We recently had the opportunity to ask a large group of supervisory board members the following question: “If there is a trade-off between hitting this year’s targets and managing the company’s long-term health, which would you like your executives to choose?” About 86 percent of the audience said they would rather executives prioritise the company’s long-term health, in other words, value.
Next, we asked them: “In that same scenario, what do you think your executives would actually do?” You can probably guess their answer. Every single one of them expected executives to prioritise the year’s targets, considering that their compensation depended on it. The board members also recognised that, indeed, business targets are often at odds with long-term value creation.
A basic tenet of value creation is that a company should systematically invest in projects where the expected value of the cash coming in is greater than the cash going out. A big issue with this seemingly simple equation is that future cash flows are based on managers’ forecasts and thus loaded with biases and other potential for error, made in good faith or not.
The confusion between value and price
We propose that all investments have an intrinsic value that exists independently of management’s beliefs and which is based on probability. John Maynard Keynes himself recognised the role of probability in value nearly a century ago. He illustrated it with the story of the SS Waratah, a ship that disappeared off the South African coast in 1909. Re-insurance rates changed by the hour as flotsam surfaced and rumours went wild. Yet, no matter how re-insurance pricing fluctuated, the probability that the ship was lost (i.e. its true value) remained constant.
In business, the actual value of an asset typically depends on numerous factors dealing with an uncertain future. Knowing the true, intrinsic value of an asset would require accurate and instant information about it, plus everything that might prevail in the future and could potentially affect it. Since such information is not available to mere mortals, managers naturally turn to what they can actually observe and quantify. For instance, the most visible proxy for a company’s value would be its share price, i.e. a consensus forecast reflecting the beliefs of many individuals at a given point in time.
In the same vein, it’s widely thought that businesses can promote value-creating behaviour by focusing on observable and measurable KPIs. This naïve view has been responsible for staggering amounts of value destruction.
The insistence on using KPIs to guide value creation is what we call red-line management. With this approach, value creation may be the stated goal but the business is managed to deliver on arbitrary, short-term targets.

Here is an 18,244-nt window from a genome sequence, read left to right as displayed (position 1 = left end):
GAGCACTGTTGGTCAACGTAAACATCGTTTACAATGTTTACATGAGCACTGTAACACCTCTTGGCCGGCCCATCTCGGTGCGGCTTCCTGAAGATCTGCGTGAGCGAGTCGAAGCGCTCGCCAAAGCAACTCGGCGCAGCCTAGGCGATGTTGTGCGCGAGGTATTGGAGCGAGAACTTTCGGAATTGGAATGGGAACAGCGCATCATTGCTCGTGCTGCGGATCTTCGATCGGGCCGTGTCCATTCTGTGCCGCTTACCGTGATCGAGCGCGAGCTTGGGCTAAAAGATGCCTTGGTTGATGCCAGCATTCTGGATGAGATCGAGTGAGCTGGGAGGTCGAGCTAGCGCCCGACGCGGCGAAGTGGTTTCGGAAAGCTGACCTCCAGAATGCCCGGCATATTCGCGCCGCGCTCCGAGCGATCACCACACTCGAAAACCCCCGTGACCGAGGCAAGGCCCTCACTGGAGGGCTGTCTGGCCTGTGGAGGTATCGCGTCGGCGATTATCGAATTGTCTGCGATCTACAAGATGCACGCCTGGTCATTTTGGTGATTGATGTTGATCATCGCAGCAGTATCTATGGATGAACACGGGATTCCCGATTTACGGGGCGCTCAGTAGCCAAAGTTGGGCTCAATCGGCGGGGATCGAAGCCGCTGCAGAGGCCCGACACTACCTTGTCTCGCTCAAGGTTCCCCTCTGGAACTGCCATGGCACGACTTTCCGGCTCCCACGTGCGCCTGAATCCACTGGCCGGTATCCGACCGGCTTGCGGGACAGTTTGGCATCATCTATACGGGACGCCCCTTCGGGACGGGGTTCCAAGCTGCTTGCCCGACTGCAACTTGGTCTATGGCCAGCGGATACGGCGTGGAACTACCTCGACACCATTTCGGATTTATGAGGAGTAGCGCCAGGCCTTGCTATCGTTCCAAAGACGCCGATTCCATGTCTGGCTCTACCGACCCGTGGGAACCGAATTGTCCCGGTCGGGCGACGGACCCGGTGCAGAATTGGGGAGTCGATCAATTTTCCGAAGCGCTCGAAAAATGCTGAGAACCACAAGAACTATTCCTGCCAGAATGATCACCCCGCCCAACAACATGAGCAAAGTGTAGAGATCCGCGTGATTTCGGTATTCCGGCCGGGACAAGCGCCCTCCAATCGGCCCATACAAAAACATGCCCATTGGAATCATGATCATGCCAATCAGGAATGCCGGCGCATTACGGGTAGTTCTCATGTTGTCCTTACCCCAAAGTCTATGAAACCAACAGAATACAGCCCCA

As KPI outcomes determine promotions, compensation and bonuses, employees quickly discover that it is in their best interest to hit their targets – even if value is wrecked in the process.
At the C-suite level, value creation is sometimes expressed erroneously as a rising share price. Though stock price can be an excellent indicator of value in theory, it is merely a market consensus often mistaken for the real thing. Converted to a KPI, it can be gamed, as commonly happens when firms invest in buybacks for the sake of increasing earnings per share.
Given the incentives, most managers achieve their KPIs, but this often requires cutting corners. For example, they might underinvest in brands or training to trim short-term costs, or they might play revenue recognition games to artificially boost sales growth.
Another side effect of managing by KPIs is misalignment and silo creation. Individuals, teams and departments all work towards achieving their own KPIs and have no interest in collaborating beyond what narrowly serves themselves.
In sum, drivers of value creation easily get denatured when converted to measurable indicators. This can promote questionable behaviour, which may even happen in good faith, though clearly not always. Delivering on KPI targets is no guarantee of value creation.
In today’s complex world, there will always be knowledge gaps. Value creation is ultimately about how managers deal with this ignorance. It requires a culture in which having the right answers is less important than asking the right questions. In other words, value creation demands experimentation.
Indicators used as a basis for employee compensation cannot be trusted and therefore do not foster learning and continuous improvement. For example, while sales growth and profit margins are undeniably important indicators, how can they be interpreted when they are likely to be lies to some extent?
To replace red-line management, we propose blue-line management, an approach in which all decisions of consequence are made with one aim: To create value for the organisation.
Blue-line management doesn’t do away with KPIs, but keeps them as instruments for organisational learning. KPIs should be an integral part of a data-based effort to continuously learn and adapt. They should be neither carrots to reward employees who hit targets, nor sticks to punish employees who fail to deliver. They should be unbiased results used to learn the truth and promote the maximisation of long-term shareholder value.
This is an adaptation of an article published in SF Magazine, based on The Blue Line Imperative: What Managing for Value Really Means by Kevin Kaiser and S. David Young.
S. David Young is a Professor of Accounting and Control at INSEAD.
Kevin Kaiser is a Professor of Management Practice at INSEAD.
Leave a Comment